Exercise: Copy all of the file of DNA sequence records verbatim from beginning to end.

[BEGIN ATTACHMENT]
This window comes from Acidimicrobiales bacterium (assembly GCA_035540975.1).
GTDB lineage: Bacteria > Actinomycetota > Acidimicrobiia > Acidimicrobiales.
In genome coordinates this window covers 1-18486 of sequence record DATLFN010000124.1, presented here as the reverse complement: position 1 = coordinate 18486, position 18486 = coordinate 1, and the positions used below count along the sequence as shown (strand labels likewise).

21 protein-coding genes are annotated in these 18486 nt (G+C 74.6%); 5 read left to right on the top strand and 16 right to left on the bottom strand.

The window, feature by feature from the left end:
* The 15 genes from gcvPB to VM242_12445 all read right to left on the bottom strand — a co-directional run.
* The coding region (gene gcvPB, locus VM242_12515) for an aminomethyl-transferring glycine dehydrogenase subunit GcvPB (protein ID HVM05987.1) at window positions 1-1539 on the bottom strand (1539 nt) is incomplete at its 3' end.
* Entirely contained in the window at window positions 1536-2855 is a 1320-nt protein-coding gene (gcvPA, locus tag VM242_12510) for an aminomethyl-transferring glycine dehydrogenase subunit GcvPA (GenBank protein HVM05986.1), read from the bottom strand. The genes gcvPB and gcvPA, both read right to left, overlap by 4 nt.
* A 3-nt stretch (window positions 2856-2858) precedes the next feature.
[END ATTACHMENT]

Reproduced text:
This window comes from Acidimicrobiales bacterium (assembly GCA_035540975.1).
GTDB lineage: Bacteria > Actinomycetota > Acidimicrobiia > Acidimicrobiales.
In genome coordinates this window covers 1-18486 of sequence record DATLFN010000124.1, presented here as the reverse complement: position 1 = coordinate 18486, position 18486 = coordinate 1, and the positions used below count along the sequence as shown (strand labels likewise).

21 protein-coding genes are annotated in these 18486 nt (G+C 74.6%); 5 read left to right on the top strand and 16 right to left on the bottom strand.

The window, feature by feature from the left end:
* The 15 genes from gcvPB to VM242_12445 all read right to left on the bottom strand — a co-directional run.
* The coding region (gene gcvPB, locus VM242_12515) for an aminomethyl-transferring glycine dehydrogenase subunit GcvPB (protein ID HVM05987.1) at window positions 1-1539 on the bottom strand (1539 nt) is incomplete at its 3' end.
* Entirely contained in the window at window positions 1536-2855 is a 1320-nt protein-coding gene (gcvPA, locus tag VM242_12510) for an aminomethyl-transferring glycine dehydrogenase subunit GcvPA (GenBank protein HVM05986.1), read from the bottom strand. The genes gcvPB and gcvPA, both read right to left, overlap by 4 nt.
* A 3-nt stretch (window positions 2856-2858) precedes the next feature.